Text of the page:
homest: A C/C++ Library for Robust, Non-linear Homography Estimation

Manolis Lourakis
Institute of Computer Science,
Foundation for Research and Technology - Hellas,
Heraklion, Crete, Greece

Last updated Dec. 17, 2011

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*NEW*: version 1.4 is out; see the change log.


This page concerns homest, a C/C++ library for homography estimation that is distributed under the GNU General Public License (GPL). A homography (sometimes also called a collineation) is a general plane to plane projective transformation whose estimation from matched image features is often necessary in several vision tasks. A homography has eight degrees of freedom and is represented by a non-singular homogeneous 3x3 matrix. homest implements a technique for non-linear, robust homography estimation from matched image point features. This technique computes a homography estimate that minimizes an appropriate cost function defined on matching points (currently either non-symmetric transfer error, symmetric transfer error, Sampson error or reprojection error) and includes robust regression techniques for coping with outliers. Briefly, the algorithm implemented by homest is the following:

  1. Normalization of point coordinates to improve conditioning as described in R.I. Hartley “In Defense of the Eight-Point Algorithm”, IEEE Trans. on PAMI, Vol. 19, No. 6, pp. 580-593, Jun. 1997.

  2. Least Median of Squares (LMedS) linear fitting to detect outliers, see P. Rousseeuw, “Least Median of Squares Regression”, Journal of the American Statistics Association, Vol. 79, No. 388, pp. 871-880, Dec. 1984. To ensure adequate spatial distribution of point quadruples over the image, LMedS random sampling employs the bucketing technique proposed in Z. Zhang, R. Deriche, O. Faugeras, Q.T. Luong, “A Robust Technique for Matching Two Uncalibrated Images Through the Recovery of the Unknown Epipolar Geometry”, Artificial Intelligence, Vol. 78, Is. 1-2, pp. 87-119, Oct. 1995. Also published as INRIA RR-2273, May 1994.

  3. Non-linear refinement of the linear homography estimate by minimizing either (at the user's choice and in increasing order of computational overhead):

    Note that the minimization of the reprojection error involves the estimation of “corrected” point coordinates for both images, so that the homography relation p'=H*p is satified precisely for the estimated homography H and all matching pairs of corrected points p, p'. Thus, this is the optimal method for estimating a homography but also the most expensive one in terms of the required computations. On the other hand, the approaches employing the symmetric transfer and Sampson errors constitute reasonable treadeoffs between accuracy and running time.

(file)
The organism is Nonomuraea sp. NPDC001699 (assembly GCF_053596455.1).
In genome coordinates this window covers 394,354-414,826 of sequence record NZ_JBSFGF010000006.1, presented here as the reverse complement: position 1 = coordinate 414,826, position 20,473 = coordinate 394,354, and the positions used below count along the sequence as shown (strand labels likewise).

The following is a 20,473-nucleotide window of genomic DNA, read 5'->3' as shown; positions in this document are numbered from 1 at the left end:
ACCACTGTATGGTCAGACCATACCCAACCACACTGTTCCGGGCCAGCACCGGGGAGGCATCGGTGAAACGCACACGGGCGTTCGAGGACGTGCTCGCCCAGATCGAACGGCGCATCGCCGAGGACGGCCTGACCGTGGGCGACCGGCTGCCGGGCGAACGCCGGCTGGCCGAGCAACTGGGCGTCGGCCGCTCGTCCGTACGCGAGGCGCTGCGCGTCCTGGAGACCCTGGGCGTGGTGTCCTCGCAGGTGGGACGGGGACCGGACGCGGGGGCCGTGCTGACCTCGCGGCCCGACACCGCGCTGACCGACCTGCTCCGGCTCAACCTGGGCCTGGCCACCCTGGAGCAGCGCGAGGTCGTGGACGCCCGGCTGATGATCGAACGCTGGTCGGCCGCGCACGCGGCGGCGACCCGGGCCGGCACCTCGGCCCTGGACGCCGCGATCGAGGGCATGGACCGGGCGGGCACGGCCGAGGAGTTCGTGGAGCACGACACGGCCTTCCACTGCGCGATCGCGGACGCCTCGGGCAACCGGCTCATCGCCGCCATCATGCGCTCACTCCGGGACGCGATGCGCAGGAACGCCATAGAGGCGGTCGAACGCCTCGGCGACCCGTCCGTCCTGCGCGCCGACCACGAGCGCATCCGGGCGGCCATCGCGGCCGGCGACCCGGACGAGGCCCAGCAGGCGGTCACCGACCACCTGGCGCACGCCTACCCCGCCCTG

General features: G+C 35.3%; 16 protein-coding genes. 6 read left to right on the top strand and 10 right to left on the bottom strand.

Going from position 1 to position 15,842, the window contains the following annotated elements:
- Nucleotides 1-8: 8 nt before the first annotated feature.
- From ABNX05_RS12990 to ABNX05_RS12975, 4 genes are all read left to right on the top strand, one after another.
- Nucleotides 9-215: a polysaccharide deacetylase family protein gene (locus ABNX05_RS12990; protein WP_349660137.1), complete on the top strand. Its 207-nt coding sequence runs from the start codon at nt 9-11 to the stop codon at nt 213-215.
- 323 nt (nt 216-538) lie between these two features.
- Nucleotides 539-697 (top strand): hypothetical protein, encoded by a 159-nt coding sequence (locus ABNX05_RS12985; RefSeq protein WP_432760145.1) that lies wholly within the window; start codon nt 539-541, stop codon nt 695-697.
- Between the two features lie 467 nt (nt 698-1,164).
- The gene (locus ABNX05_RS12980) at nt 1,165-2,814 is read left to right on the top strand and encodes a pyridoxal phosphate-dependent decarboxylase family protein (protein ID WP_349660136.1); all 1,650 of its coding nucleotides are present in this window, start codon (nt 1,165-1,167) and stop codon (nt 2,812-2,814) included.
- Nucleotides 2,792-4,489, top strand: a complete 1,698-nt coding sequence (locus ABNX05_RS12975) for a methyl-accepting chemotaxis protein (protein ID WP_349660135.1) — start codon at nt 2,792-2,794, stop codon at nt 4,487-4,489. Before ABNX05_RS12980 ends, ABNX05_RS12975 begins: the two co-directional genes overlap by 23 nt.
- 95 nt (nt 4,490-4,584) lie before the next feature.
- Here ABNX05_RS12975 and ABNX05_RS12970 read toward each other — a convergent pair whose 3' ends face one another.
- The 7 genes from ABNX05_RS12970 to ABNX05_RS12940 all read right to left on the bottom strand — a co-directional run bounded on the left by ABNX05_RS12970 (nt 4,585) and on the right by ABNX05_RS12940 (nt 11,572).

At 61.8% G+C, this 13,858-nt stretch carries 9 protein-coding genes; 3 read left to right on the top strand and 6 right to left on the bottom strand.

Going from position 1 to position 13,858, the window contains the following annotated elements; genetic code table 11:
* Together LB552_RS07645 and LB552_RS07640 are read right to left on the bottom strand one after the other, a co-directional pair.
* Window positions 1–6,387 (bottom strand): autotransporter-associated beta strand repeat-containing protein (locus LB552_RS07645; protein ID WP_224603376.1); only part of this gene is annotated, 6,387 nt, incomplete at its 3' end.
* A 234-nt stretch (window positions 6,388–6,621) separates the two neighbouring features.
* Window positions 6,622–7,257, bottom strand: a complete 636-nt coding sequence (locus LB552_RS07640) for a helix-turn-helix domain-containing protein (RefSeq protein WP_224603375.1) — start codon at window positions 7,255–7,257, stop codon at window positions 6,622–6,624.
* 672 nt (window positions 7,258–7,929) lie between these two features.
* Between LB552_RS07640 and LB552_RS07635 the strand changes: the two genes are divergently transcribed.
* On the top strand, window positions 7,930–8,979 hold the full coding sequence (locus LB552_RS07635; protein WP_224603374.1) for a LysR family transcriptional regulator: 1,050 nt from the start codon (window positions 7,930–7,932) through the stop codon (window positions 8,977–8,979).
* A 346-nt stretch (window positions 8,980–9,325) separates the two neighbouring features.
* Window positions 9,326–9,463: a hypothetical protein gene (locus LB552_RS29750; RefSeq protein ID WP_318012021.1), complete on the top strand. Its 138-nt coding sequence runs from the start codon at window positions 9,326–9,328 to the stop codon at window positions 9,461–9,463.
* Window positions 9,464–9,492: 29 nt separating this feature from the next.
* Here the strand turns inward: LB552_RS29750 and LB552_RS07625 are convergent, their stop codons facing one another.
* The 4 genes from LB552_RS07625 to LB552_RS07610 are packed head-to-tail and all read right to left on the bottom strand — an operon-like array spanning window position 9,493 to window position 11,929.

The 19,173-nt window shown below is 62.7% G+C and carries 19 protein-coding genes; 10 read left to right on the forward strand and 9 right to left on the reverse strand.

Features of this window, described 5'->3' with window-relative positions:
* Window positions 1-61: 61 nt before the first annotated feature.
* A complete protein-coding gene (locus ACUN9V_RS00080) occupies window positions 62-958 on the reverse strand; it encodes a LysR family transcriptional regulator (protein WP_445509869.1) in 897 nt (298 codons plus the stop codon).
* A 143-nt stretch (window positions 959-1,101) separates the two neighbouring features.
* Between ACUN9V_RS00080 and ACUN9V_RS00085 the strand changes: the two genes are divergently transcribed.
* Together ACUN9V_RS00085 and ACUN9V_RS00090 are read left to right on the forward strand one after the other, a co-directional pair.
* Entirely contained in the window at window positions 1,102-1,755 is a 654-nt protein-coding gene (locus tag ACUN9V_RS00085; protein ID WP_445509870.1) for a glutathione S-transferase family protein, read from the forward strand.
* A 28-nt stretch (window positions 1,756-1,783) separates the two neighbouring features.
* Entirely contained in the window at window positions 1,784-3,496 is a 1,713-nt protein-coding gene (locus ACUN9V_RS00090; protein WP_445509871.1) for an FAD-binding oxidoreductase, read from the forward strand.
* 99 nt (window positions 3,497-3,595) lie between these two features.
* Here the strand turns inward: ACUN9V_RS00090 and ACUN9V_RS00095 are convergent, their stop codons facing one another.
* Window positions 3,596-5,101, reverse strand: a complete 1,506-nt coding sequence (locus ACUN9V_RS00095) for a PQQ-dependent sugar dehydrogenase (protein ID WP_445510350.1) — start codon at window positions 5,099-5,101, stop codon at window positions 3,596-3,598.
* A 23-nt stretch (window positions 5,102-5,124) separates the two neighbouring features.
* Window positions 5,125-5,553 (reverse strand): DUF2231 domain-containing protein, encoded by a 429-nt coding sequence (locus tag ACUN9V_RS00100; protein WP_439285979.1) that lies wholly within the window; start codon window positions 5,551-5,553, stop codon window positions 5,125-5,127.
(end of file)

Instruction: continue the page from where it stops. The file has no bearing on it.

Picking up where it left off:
In all cases, the minimization is performed using the Levenberg-Marquardt algorithm, see M.I.A. Lourakis, “levmar: Levenberg-Marquardt Nonlinear Least Squares Algorithms in C/C++”, [web page]

Apart from fully projective (i.e. 8 DOF) homographies, homest can also estimate affine homographies whose third row is fixed to [0, 0, 1] and thus depend upon 6 parameters. An affine homography is a good approximation of image motion when a large focal length lens is employed or when the point matches used for estimating it originate from a small image area. In such cases, the estimation of an affine homography can be more stable compared to estimating a fully projective homography. When estimating affine homographies, the third step of the algorithm outlined above is omitted since for them, the algebraic error equals the geometric one.

More details on homography estimation can be found in chapter 4 of R. Hartley and A. Zisserman's textbook titled “Multiple View Geometry in Computer Vision”, Cambridge University Press, 2003. Note that homest does not include any means for detecting and matching point features between images. Such functionality can be supplied by other software such as D. Lowe's SIFT detector, the VLFeat library or, in some cases, the KLT tracker.

To compile, homest requires the levmar Levenberg-Marquardt non-linear least squares package, which in turn relies on BLAS/LAPACK.

Change Log

Download Code

The source code is distributed in a gzip'ed tar file. It has been tested under linux with gcc/lcc and under windows with MSVC but should compile with any ANSI compliant C compiler. Remember to include homest.h from your C/C++ code.

Current version: homest-1.4

For historical reasons, older versions of homest are also available:

Contact Address

If you find this package useful or have any comments/questions/suggestions, please contact M. Lourakis at . Also, in case that you use homest in your published work, please include a reference/acknowledgement to this page: [ bibtex entry ].

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